# qemu-nbd -c /dev/nbd0 bigdisk.qcow2

This will create a device called /dev/nbd0 which will reflect the content of the bigdisk.qcow2 file. Now you can see the partitions contained in the file:

# fdisk -l /dev/nbd0

Disk /dev/nbd0: 21.5 GB, 21474836480 bytes
255 heads, 63 sectors/track, 2610 cylinders, total 41943040 sectors
Units = sectors of 1 * 512 = 512 bytes
Sector size (logical/physical): 512 bytes / 512 bytes
I/O size (minimum/optimal): 512 bytes / 512 bytes
Disk identifier: 0x00000000

     Device Boot      Start         End      Blocks   Id  System
/dev/nbd0p1   *       16065    41929649    20956792+  83  Linux

In this case I have a partition only which is around 20GB big. Since I already know the partition contains a ext3 filesystem I can use resize2fs to resize it, and as you can guess from the above output the path /dev/nbd0p1 will points directly to my partition. Before resizing the filesystem is a good idea to run a check of it:

# e2fsck -f /dev/nbd0p1
e2fsck 1.42.5 (29-Jul-2012)
Pass 1: Checking inodes, blocks, and sizes
Pass 2: Checking directory structure
Pass 3: Checking directory connectivity
Pass 4: Checking reference counts
Pass 5: Checking group summary information
cloudimg-rootfs: 159592/1310720 files (0.1% non-contiguous), 1312462/5239198 blocks

Let's resize the filesystem now! (the exclamation mark is misleading, since the following operation takes a lot of time. Better have a cup of coffee in the meantime...)

resize2fs   /dev/nbd0p1 5000M
resize2fs 1.42.5 (29-Jul-2012)
Resizing the filesystem on /dev/nbd0p1 to 1280000 (4k) blocks.
The filesystem on /dev/nbd0p1 is now 1280000 blocks long.

Now that we know how big is our filesystem (1280000 * 4k) we have to manually reduce the partition using fdisk:

# fdisk /dev/nbd0

Command (m for help): p

Disk /dev/nbd0: 21.5 GB, 21474836480 bytes
255 heads, 63 sectors/track, 2610 cylinders, total 41943040 sectors
Units = sectors of 1 * 512 = 512 bytes
Sector size (logical/physical): 512 bytes / 512 bytes
I/O size (minimum/optimal): 512 bytes / 512 bytes
Disk identifier: 0x00000000

     Device Boot      Start         End      Blocks   Id  System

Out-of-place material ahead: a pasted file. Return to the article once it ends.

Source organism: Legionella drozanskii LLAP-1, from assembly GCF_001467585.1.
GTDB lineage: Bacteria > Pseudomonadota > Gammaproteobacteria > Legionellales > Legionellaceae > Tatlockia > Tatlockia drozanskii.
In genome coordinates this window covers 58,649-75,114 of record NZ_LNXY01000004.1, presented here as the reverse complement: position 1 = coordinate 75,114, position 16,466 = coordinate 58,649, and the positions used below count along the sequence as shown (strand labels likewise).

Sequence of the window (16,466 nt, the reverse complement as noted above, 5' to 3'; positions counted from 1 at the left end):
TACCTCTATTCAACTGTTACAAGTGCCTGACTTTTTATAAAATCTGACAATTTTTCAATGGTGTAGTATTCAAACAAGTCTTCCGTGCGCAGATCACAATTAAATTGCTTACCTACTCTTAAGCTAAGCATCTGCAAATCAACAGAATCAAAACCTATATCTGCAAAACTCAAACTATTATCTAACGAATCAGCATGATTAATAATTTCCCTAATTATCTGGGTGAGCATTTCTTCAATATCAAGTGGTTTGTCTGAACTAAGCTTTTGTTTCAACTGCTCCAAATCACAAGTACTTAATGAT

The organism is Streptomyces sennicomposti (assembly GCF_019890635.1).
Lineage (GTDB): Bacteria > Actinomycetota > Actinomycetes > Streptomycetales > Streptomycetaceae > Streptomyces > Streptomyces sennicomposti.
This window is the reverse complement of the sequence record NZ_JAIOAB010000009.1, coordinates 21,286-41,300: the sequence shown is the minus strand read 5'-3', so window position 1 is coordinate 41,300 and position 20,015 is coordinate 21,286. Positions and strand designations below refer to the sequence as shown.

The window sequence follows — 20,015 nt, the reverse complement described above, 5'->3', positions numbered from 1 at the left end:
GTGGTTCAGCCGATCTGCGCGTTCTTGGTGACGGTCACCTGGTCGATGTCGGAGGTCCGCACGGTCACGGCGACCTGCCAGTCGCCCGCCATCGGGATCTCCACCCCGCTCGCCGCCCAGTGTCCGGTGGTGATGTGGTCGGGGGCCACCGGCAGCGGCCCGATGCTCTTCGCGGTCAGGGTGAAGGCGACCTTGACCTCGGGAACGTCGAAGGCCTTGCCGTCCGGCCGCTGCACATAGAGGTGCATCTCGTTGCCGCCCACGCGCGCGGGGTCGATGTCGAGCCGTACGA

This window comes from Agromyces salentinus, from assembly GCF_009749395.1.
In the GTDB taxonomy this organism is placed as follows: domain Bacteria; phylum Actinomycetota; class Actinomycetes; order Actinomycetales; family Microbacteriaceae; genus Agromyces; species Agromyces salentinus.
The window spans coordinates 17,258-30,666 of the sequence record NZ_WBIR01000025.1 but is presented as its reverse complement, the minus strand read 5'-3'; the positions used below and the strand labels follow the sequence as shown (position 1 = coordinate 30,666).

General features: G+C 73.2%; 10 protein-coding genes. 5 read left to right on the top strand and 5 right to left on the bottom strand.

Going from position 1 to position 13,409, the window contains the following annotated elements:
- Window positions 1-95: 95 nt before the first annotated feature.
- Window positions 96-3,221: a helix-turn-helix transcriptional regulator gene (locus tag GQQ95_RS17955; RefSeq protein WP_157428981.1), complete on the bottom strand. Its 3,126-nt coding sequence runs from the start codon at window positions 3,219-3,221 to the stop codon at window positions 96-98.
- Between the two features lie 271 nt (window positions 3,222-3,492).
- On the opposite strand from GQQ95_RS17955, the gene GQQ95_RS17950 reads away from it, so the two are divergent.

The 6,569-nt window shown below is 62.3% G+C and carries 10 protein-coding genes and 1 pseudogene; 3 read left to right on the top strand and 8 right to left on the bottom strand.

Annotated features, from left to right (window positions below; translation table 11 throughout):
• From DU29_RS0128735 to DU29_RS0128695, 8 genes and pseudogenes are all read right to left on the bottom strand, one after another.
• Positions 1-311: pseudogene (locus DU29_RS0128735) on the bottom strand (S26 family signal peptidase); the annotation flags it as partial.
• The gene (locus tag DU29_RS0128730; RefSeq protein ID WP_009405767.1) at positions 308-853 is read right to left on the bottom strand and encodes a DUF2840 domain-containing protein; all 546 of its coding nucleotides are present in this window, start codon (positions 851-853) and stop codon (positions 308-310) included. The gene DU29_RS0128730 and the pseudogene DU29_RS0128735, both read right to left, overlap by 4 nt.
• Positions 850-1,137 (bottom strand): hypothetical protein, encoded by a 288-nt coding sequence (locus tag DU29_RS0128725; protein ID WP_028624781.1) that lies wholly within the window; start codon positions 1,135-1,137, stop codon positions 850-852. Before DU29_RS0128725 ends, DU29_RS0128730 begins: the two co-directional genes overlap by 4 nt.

/dev/nbd0p1   *       16065    41929649    20956792+  83  Linux

Please note the Start value of the partition: 16065. We will need it later on. Let's first destroy the current partition:

Command (m for help): d
Selected partition 1

Now we can create the new partition. The new size of the partition is computed by multiplying the value printed out by resize2fs (in my case: 1280000 times 4 kb) by a value reasonably greater than 1, in my case I choose 1.003, so the result is 5273600:

Command (m for help): n
Partition type:
   p   primary (0 primary, 0 extended, 4 free)
   e   extended
Select (default p): p
Partition number (1-4, default 1): 1
First sector (2048-41943039, default 2048): 16065
Last sector, +sectors or +size{K,M,G} (16065-41943039, default 41943039): +5273600K

Command (m for help): w
The partition table has been altered!

Calling ioctl() to re-read partition table.
Syncing disks.

Now we can disconnect the /dev/nbd0 device by running:

# qemu-nbd -d /dev/nbd0

b. Convert the filesystem to raw format

This is quite easy indeed, but takes some time:

# qemu-img convert -O raw bigdisk.qcow2 smalldisk.img

c. Resize the raw image

Also this is quite easy and also fast:

# qemu-img resize smalldisk.img 5G
Image resized.

The smalldisk.img should now be quite smaller in size:

# ls -sh smalldisk.img
5.0G smalldisk.img

d. Convert back from raw to qcow2

Converting back from raw to qcow2 is now trivial:

# qemu-img convert -O qcow2 smalldisk.img smalldisk.qcow2